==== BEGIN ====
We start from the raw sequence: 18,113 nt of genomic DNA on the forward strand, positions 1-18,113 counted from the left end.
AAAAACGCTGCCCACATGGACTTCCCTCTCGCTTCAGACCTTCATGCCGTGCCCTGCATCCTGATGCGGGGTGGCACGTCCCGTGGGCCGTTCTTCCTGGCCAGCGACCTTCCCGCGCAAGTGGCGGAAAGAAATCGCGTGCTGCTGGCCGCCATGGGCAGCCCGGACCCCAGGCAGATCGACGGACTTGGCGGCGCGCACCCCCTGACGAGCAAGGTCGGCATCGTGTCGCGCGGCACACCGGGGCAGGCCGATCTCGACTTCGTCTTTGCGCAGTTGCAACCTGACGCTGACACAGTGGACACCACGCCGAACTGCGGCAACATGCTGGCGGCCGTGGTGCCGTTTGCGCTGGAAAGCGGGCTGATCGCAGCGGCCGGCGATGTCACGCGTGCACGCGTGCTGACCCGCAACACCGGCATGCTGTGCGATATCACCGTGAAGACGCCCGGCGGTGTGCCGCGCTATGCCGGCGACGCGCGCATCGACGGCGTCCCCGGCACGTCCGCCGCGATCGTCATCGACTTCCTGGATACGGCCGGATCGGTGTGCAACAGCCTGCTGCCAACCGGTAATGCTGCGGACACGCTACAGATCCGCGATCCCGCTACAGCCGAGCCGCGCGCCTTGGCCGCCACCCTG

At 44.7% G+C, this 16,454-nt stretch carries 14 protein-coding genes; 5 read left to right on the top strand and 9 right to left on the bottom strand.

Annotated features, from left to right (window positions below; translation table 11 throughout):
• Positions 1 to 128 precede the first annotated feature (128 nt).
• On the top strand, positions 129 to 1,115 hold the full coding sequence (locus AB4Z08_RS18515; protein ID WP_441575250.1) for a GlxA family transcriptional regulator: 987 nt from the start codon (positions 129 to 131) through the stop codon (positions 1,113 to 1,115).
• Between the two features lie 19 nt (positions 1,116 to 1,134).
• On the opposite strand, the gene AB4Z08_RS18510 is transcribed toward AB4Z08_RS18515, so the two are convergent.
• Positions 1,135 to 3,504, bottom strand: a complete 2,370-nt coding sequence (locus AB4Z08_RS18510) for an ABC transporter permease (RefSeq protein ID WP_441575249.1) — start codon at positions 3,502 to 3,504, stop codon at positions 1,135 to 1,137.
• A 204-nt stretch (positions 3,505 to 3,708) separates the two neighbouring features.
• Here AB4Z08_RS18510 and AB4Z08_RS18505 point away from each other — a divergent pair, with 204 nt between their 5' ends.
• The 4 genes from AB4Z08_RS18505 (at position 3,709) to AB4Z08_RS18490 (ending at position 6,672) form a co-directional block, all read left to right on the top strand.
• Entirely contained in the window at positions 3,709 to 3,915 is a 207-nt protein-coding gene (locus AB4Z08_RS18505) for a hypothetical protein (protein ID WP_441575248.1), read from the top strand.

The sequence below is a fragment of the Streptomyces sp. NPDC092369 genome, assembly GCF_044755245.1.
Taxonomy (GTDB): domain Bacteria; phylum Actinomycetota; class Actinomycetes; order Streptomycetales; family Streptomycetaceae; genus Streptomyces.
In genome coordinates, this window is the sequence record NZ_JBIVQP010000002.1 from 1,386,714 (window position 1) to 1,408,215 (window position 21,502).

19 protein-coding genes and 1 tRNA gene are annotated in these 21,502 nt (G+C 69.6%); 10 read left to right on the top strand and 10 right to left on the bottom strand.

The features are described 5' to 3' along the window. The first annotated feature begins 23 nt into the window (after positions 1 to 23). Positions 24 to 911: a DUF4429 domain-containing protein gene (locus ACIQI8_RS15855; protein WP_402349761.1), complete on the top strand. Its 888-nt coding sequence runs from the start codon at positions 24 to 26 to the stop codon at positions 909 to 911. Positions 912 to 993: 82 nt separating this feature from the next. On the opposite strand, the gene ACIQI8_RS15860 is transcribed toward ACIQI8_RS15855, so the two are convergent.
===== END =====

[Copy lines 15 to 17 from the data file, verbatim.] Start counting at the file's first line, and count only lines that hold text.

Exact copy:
Taxonomy (GTDB): domain Bacteria; phylum Actinomycetota; class Actinomycetes; order Streptomycetales; family Streptomycetaceae; genus Streptomyces.
In genome coordinates, this window is the sequence record NZ_JBIVQP010000002.1 from 1,386,714 (window position 1) to 1,408,215 (window position 21,502).

19 protein-coding genes and 1 tRNA gene are annotated in these 21,502 nt (G+C 69.6%); 10 read left to right on the top strand and 10 right to left on the bottom strand.